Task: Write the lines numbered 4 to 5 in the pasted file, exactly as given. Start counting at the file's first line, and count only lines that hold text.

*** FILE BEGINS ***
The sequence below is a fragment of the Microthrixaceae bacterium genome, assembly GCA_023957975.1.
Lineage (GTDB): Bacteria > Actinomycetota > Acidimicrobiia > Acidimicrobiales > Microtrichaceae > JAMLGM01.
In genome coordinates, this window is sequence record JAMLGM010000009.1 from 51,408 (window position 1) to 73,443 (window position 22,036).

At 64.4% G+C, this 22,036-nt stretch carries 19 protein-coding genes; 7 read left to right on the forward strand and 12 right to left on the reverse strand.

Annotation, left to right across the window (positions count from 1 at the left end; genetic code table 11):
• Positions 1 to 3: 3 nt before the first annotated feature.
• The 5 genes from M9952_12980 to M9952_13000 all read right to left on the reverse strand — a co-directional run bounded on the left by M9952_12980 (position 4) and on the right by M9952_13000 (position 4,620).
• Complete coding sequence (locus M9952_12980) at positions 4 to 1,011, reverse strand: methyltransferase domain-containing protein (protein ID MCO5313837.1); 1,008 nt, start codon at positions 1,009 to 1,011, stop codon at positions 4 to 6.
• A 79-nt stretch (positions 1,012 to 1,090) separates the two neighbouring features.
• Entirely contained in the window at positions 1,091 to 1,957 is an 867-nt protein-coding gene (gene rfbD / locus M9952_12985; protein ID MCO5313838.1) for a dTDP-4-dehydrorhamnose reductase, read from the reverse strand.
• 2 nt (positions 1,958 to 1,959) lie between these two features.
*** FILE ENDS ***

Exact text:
At 64.4% G+C, this 22,036-nt stretch carries 19 protein-coding genes; 7 read left to right on the forward strand and 12 right to left on the reverse strand.

Annotation, left to right across the window (positions count from 1 at the left end; genetic code table 11):